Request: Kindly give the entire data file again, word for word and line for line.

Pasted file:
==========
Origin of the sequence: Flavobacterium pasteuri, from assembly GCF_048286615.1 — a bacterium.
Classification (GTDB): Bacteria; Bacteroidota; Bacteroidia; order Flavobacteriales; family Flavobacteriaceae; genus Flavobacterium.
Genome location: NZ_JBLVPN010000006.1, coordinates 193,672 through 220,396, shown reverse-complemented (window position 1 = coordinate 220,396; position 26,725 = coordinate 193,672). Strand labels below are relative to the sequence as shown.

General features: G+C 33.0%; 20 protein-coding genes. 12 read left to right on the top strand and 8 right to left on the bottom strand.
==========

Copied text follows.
Origin of the sequence: Flavobacterium pasteuri, from assembly GCF_048286615.1 — a bacterium.
Classification (GTDB): Bacteria; Bacteroidota; Bacteroidia; order Flavobacteriales; family Flavobacteriaceae; genus Flavobacterium.
Genome location: NZ_JBLVPN010000006.1, coordinates 193,672 through 220,396, shown reverse-complemented (window position 1 = coordinate 220,396; position 26,725 = coordinate 193,672). Strand labels below are relative to the sequence as shown.

General features: G+C 33.0%; 20 protein-coding genes. 12 read left to right on the top strand and 8 right to left on the bottom strand.